Getting My Hash Settled...By A Dog

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I’ve always loved dogs. Since I was born I’ve lived with dogs and I have always believed I have a special connection with them. 

When I was 11 my dad and I took a trip to visit his best friend in rural Oregon. He had a dog, a good boy who was sweet, friendly and calm. 

This dog took a special liking to me. We had one of those unspoken, instantly bonded friendships. 

One day we looked at each other and our souls connected. I could actually feel our bond growing in real time. I was feeling so much tenderness and love for him, I thought he must've felt it.

Then he bit me. 

Right on the nose. Not a hard bite, just a nip. It was the kind of nip a mother dog will give to her puppies for minor infractions.

I was totally confused and heartbroken. I was so embarrassed I never told anyone what happened. 

I was making a mistake that many of us make. I don’t know how, when or why it happened but we’ve stopped seeing our dogs for what they are: Dogs. Not replacements for human connection. Not babies. Not emotional dumping grounds. Not justifications for our judgmental notions of each other. Not helpless creatures. And not our excuse to escape the hard parts of our lives.

They are dogs. Living, breathing, individual creatures worthy of the respect of being seen for who they are.

Back then it was easier for me to connect with an animal than with the people in my life. That’s not a healthy way to live and it kept me from seeing the reality that was right in front of me. The dogs couldn’t speak so I interpreted them to fit my own needs; not listening to what they were actually communicating.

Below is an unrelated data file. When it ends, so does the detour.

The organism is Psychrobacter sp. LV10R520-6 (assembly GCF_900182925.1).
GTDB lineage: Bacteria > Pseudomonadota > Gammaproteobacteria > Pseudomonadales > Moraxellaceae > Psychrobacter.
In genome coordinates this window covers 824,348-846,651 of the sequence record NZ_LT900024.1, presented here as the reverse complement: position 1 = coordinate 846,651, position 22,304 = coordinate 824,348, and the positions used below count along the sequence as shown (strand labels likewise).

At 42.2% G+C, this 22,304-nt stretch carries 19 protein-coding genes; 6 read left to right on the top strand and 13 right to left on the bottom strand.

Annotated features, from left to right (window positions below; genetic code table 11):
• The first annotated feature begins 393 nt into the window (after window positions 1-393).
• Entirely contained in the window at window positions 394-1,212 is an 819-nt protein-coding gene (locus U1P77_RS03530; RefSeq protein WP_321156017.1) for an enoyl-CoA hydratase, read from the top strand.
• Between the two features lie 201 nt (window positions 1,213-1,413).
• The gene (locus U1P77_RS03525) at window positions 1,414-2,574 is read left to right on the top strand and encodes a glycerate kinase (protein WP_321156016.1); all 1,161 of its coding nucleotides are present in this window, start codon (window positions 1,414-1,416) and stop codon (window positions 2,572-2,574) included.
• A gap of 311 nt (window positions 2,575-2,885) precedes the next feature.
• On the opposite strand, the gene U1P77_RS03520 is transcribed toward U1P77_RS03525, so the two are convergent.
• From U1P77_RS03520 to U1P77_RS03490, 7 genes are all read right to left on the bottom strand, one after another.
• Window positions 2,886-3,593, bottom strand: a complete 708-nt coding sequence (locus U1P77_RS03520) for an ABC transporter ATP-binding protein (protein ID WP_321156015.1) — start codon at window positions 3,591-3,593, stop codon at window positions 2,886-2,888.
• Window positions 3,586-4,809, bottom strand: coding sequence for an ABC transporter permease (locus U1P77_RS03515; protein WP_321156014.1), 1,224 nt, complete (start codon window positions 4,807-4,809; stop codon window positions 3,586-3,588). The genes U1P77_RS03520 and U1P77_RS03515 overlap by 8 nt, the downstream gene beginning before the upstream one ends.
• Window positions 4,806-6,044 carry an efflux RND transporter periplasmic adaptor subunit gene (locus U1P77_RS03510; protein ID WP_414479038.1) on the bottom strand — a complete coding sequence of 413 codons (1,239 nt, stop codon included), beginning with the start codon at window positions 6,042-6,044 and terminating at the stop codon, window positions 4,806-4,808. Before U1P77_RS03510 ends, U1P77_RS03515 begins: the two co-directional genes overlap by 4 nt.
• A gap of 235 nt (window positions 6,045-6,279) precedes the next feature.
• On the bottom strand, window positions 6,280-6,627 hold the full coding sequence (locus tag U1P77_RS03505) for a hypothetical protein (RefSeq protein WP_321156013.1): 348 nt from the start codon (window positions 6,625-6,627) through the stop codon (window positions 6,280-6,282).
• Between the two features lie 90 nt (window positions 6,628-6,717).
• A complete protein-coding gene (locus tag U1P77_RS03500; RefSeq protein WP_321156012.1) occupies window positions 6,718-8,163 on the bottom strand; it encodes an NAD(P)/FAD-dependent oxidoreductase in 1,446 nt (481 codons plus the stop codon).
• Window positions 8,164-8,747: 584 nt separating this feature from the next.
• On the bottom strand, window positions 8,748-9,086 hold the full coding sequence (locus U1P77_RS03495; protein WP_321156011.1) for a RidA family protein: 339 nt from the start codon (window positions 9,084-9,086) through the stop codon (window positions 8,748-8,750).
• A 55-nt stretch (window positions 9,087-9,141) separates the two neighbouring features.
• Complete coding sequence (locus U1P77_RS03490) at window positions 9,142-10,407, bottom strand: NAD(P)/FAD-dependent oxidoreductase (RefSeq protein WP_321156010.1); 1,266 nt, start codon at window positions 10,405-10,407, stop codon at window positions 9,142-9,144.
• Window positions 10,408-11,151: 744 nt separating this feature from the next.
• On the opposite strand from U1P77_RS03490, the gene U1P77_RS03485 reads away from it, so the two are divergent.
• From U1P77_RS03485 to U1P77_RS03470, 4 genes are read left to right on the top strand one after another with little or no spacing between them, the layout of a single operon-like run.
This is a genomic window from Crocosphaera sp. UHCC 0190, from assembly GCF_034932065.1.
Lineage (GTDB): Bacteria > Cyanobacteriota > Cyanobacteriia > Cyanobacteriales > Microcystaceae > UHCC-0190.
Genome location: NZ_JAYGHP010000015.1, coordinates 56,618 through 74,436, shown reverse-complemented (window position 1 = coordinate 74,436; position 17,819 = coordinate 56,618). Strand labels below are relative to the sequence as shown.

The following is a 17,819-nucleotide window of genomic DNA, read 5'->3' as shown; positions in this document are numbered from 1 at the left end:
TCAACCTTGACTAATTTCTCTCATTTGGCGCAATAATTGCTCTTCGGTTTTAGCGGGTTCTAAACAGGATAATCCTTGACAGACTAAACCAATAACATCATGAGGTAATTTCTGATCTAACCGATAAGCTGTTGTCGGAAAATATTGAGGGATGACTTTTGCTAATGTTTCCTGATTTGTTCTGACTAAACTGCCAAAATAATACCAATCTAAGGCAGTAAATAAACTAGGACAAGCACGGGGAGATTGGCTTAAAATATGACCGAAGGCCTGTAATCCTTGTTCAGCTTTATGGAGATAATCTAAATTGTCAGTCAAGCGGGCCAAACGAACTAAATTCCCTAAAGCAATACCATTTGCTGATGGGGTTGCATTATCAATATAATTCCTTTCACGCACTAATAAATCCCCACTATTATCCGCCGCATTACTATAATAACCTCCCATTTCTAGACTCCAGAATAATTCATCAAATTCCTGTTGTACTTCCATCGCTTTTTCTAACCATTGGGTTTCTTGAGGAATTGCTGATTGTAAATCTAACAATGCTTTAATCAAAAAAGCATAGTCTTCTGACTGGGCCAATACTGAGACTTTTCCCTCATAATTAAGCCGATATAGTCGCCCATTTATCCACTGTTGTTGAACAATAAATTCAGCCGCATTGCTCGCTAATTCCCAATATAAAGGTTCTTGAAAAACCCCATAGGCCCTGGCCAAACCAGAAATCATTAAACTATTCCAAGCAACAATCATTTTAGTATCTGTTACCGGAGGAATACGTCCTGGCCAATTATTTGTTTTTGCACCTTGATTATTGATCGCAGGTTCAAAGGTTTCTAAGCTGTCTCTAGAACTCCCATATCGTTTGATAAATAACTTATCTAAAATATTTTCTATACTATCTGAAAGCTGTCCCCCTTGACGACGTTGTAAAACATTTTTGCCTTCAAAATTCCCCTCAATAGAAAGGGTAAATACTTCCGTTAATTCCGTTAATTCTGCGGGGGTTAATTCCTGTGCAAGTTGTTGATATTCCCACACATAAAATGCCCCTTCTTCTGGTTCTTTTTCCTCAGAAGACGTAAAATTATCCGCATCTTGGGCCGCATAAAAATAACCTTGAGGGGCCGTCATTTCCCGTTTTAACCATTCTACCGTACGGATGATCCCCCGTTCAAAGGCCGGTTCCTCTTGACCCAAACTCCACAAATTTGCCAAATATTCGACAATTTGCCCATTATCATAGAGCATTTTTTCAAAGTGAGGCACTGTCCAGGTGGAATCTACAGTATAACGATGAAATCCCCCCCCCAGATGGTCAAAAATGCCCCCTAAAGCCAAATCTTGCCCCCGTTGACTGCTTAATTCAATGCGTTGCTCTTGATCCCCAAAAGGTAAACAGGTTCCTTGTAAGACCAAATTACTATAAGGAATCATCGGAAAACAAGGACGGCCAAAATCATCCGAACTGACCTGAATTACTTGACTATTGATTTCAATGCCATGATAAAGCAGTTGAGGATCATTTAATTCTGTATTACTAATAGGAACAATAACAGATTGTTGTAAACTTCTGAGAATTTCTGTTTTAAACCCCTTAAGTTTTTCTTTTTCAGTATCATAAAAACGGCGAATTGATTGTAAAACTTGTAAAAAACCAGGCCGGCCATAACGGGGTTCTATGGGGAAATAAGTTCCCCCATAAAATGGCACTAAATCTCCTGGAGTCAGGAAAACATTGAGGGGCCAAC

I thought I had a deep connection to them then, what I didn’t know was how much deeper and richer my connection with dogs would be once I saw them for who they are.

That’s been true for every person and animal in my life. The connection we get to experience with others when we really see them is breathtaking. It is harder, but amazing things happen when you stop seeing others as what you want them to be and instead see them for who they actually are.

We need to be seen for who we are, and our dogs need us to see them for who they are. As the thinking, feeling animals they are. 

If we run up to each dog and touch them without attempting to read the signals they are sending out, or get them excited and then walk away unaware of the state we just left them in - that’s not loving dogs. That’s loving what they represent to us but not seeing them as the individuals they are. That would be like running up to each child you see and hugging them, then calling that proof that you love kids. 

It's unfair for the dog and it gets in the way of us developing a deep bond with them. The message that dog who bit me on the nose was trying to tell me was, "give me the respect of seeing me for me, then we can truly be friends."

Seeing them is loving them. If we can do that we will be rewarded with deepened bonds and happier dogs.

*{Informal phrase}
Definition of settle someone's hash: Deal with someone in a forceful and decisive manner

Rochelle MiglioreComment